Technology and food may seem like an unlikely combination. But the benefits of pairing the two may take you by surprise. Advancements in health, the variety of available products, and sustainability are gaining traction the more that science and food intersect. Similar to how your tastes and food preferences change throughout your lifetime. So do the systems and technology orbiting the food industry. If you want to keep your finger on the pulse of food technology, here are seven top trends you can expect to dominate in 2021.
A growing reliance on SCADA systems for food and beverage manufacturing
As the variety of food products continues to expand, manufacturers are turning to systems that will increase efficiency and provide greater control. SCADA, which stands for supervisory control and data acquisition, is a system that allows food and beverage manufacturers to control their processes remotely, monitor and process collected data, and directly link hardware and software systems. More manufacturers in the food industry can expect to begin working with companies like Telstar Instruments, which can provide a custom SCADA system design and implementation.
Say goodbye to using Ziploc bags, cling wrap, and plastic straws. Sustainable packing is the new normal. Consumers are turning to reusable and biodegradable options rather than settling for single-use plastics destined to end up in a landfill for millennia. As a result, silicone bags, paper straws, and beeswax wraps are becoming staple household items as people search for eco-friendly solutions.
Food safety and transparency
With nutrition labels becoming virtually indecipherable, health-conscious consumers’ appetites for food transparency have reached ravenous levels. To satiate these cravings for optimum food safety, manufacturers have served up smart labels and food grading devices on silver platters.
For those shoppers who meticulously study 20+-ingredient labels, the smart label can squash the mystery involved in the typical shopping trip. Whether it be an RFID tag or a QR code, these smart labels can give consumers a more in-depth overview of their favorite snack’s contents with the quick scan of a smartphone. These smart labels can also promote traceability–which is a life-saving benefit in instances of food recalls.
For those conscientious consumers, end-to-end-traceability can grant those fluent in food label verbiage much-needed peace of mind. Using The Internet of Things (IoT) technology, consumers can track the freshness of a product. Also can take a behind-the-scenes look at the journey from farm to fork.
With the ebb and flow of COVID, ordering food for takeout and delivery remains as popular as ever. Ghost kitchens offer chefs and businesses the space to lease a professional kitchen and food preparation area without the additional costs of running a storefront restaurant. Ghost kitchens, like ComCom Kitchen, are popping up in most major cities across the United States and are expected to continue rising.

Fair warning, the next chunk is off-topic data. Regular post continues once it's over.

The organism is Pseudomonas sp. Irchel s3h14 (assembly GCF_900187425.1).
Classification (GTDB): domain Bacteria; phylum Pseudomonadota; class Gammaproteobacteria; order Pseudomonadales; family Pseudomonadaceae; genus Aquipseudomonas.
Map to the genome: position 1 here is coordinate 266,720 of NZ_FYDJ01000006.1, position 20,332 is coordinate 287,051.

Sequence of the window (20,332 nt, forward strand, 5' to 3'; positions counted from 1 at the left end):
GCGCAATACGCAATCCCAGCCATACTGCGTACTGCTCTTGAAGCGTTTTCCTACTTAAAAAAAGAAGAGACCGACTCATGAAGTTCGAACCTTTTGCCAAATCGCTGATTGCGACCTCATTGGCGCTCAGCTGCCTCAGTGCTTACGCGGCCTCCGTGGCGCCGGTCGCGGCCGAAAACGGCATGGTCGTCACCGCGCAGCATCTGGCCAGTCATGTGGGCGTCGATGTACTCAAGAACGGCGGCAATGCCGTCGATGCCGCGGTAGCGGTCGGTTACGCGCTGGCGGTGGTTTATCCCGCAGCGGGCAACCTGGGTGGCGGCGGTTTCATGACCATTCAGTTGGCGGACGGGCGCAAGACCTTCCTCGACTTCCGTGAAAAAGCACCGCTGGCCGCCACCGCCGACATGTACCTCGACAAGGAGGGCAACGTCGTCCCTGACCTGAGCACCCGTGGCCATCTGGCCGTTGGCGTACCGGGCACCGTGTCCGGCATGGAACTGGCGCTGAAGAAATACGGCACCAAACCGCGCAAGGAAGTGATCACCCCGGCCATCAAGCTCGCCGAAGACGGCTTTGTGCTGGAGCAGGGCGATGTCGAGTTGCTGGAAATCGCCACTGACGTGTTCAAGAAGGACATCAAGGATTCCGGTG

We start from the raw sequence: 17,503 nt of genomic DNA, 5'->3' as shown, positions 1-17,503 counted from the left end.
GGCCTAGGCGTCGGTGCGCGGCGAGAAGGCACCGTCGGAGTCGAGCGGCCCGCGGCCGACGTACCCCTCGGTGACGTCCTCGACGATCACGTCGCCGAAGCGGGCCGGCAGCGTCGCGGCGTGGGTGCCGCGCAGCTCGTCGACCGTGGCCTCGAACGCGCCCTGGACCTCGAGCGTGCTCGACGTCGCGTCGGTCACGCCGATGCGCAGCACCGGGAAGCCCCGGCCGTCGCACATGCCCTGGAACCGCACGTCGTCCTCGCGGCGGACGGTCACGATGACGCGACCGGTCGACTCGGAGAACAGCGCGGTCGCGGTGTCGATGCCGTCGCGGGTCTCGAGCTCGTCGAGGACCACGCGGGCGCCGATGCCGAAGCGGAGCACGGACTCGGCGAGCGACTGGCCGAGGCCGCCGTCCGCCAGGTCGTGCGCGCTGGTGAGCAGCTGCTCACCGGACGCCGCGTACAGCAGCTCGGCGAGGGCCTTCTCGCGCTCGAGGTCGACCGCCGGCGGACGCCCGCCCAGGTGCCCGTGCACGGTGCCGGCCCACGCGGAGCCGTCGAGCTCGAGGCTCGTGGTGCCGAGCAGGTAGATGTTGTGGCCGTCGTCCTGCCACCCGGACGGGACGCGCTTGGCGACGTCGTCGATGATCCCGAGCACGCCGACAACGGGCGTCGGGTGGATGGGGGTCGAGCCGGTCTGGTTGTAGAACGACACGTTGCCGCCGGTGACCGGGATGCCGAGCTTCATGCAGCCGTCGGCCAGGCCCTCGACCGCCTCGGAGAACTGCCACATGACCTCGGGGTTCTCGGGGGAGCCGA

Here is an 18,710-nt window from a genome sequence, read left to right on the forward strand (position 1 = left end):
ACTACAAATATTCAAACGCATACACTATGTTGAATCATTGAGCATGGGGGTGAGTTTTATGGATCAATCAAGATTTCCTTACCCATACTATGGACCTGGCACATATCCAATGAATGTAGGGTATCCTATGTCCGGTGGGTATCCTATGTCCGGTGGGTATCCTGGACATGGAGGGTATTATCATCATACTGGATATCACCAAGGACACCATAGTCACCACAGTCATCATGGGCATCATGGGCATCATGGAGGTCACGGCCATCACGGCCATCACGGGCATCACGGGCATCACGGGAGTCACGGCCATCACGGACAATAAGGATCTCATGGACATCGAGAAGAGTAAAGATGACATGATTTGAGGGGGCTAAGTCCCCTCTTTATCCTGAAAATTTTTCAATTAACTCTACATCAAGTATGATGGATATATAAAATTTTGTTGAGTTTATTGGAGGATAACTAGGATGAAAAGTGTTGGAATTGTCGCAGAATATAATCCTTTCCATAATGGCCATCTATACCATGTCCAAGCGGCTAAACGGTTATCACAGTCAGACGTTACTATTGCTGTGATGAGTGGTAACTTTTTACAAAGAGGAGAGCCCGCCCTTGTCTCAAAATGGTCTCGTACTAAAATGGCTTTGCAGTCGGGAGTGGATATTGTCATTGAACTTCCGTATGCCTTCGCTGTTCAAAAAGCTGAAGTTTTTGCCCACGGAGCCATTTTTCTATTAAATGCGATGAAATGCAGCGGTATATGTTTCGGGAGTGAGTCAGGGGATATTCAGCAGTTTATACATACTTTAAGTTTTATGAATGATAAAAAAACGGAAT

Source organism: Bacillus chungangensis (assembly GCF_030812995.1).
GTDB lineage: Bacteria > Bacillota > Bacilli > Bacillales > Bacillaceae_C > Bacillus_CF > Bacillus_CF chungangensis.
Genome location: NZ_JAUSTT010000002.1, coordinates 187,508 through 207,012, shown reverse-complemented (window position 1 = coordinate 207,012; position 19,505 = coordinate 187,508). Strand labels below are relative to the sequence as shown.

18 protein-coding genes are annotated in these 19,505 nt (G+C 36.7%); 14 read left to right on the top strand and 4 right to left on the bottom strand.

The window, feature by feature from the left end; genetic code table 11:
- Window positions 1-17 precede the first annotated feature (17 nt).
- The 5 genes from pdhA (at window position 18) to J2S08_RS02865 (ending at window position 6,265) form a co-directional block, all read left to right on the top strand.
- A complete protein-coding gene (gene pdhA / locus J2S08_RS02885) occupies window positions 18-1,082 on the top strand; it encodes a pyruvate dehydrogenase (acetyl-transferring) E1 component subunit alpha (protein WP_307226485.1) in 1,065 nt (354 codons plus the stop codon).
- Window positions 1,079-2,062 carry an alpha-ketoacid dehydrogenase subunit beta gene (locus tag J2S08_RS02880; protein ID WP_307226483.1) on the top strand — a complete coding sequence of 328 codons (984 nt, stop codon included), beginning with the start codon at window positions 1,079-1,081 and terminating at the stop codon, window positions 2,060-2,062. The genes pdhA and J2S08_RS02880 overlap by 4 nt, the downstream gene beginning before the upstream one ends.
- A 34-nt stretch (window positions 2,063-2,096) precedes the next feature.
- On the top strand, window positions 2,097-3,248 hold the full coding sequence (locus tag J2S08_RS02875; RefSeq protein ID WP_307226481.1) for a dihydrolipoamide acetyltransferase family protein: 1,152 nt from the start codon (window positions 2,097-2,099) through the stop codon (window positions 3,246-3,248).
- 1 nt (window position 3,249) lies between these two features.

3D-printing-powered alternative proteins
Vegetarian and vegan diets have become more commonplace than ever, meaning that plant-based food products are here to stay. The Impossible Burger and Beyond Meat have become household names. But vegan protein options will take on a future-forward form in years to come.
Thanks to state-of-the-art advancements in 3D printing and molecular biology. Alternative proteins will gradually scale their way up the food chain and rightfully claim their title as the future of plant-based meat. But how?
With alternative-protein startups fighting neck-in-neck to replicate the texture, taste, and appearance of meat using plant-based fats and vegetable proteins. It’s only a matter of time before 3D-printed, plant-based filets scrape bloody steak tartars from the plates of restaurant-goers. Because the 3D printer can mimic the structure and toothy texture of hearty steaks and chickens using plant proteins like pea powder, compliments to the chef will be plentiful.
Sustainable agriculture practices are vital for reducing human impact on the environment and climate change. However many organizations have further pushed the envelope. Using methods that can sustain the environment and further regenerate it are becoming game changers in agriculture. Composting and agroforestry are just a few practices that create healthier, diversified, and nutrient-dense soil to continue growing food and healing the land.
Utilizing waste products
The saying “one man’s trash is another man’s treasure” begins to take on a whole new meaning. Foods that would typically get tossed in the garbage, like the strawberries in your fridge that turned moldy or restaurant leftovers destined to turn soggy if reheated, can be converted into usable energy. Anaerobic digesters convert food waste into biogas that local energy companies can use and fertilizer for local farming operations.
As food and beverage options continue to expand, so do the technologies defining the food industry. From a manufacturing perspective, SCADA systems are the way of the future. Ghost kitchens and functional beverages are the next waves of food and health trends. Lastly, sustainable practices continue to boom, and consumers search for eco-friendly, plant-based alternatives to their nutrition and food products.
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